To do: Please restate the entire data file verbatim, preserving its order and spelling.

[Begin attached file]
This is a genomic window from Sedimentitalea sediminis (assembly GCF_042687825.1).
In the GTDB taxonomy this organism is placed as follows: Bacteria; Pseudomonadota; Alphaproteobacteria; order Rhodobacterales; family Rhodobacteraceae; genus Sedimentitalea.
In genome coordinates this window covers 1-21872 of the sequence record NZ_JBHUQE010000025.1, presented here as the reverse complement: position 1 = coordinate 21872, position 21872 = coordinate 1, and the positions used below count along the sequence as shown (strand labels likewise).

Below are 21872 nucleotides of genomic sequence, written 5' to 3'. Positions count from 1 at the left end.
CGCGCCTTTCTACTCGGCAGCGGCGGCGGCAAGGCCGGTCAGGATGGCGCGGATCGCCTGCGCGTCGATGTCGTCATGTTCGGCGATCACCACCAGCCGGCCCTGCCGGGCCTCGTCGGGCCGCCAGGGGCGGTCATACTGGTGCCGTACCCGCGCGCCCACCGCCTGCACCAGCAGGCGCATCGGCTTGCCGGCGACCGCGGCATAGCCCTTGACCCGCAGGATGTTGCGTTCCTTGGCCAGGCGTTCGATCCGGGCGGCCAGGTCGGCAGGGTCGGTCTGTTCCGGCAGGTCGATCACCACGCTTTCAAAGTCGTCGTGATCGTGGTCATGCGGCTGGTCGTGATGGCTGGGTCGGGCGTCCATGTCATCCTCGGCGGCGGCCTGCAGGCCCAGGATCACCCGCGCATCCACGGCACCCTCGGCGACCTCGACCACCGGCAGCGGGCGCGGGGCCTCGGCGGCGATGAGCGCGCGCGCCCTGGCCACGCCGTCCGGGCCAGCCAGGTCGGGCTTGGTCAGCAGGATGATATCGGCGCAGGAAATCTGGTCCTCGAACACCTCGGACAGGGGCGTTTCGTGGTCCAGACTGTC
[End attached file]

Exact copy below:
This is a genomic window from Sedimentitalea sediminis (assembly GCF_042687825.1).
In the GTDB taxonomy this organism is placed as follows: Bacteria; Pseudomonadota; Alphaproteobacteria; order Rhodobacterales; family Rhodobacteraceae; genus Sedimentitalea.
In genome coordinates this window covers 1-21872 of the sequence record NZ_JBHUQE010000025.1, presented here as the reverse complement: position 1 = coordinate 21872, position 21872 = coordinate 1, and the positions used below count along the sequence as shown (strand labels likewise).

Below are 21872 nucleotides of genomic sequence, written 5' to 3'. Positions count from 1 at the left end.
CGCGCCTTTCTACTCGGCAGCGGCGGCGGCAAGGCCGGTCAGGATGGCGCGGATCGCCTGCGCGTCGATGTCGTCATGTTCGGCGATCACCACCAGCCGGCCCTGCCGGGCCTCGTCGGGCCGCCAGGGGCGGTCATACTGGTGCCGTACCCGCGCGCCCACCGCCTGCACCAGCAGGCGCATCGGCTTGCCGGCGACCGCGGCATAGCCCTTGACCCGCAGGATGTTGCGTTCCTTGGCCAGGCGTTCGATCCGGGCGGCCAGGTCGGCAGGGTCGGTCTGTTCCGGCAGGTCGATCACCACGCTTTCAAAGTCGTCGTGATCGTGGTCATGCGGCTGGTCGTGATGGCTGGGTCGGGCGTCCATGTCATCCTCGGCGGCGGCCTGCAGGCCCAGGATCACCCGCGCATCCACGGCACCCTCGGCGACCTCGACCACCGGCAGCGGGCGCGGGGCCTCGGCGGCGATGAGCGCGCGCGCCCTGGCCACGCCGTCCGGGCCAGCCAGGTCGGGCTTGGTCAGCAGGATGATATCGGCGCAGGAAATCTGGTCCTCGAACACCTCGGACAGGGGCGTTTCGTGGTCCAGACTGTC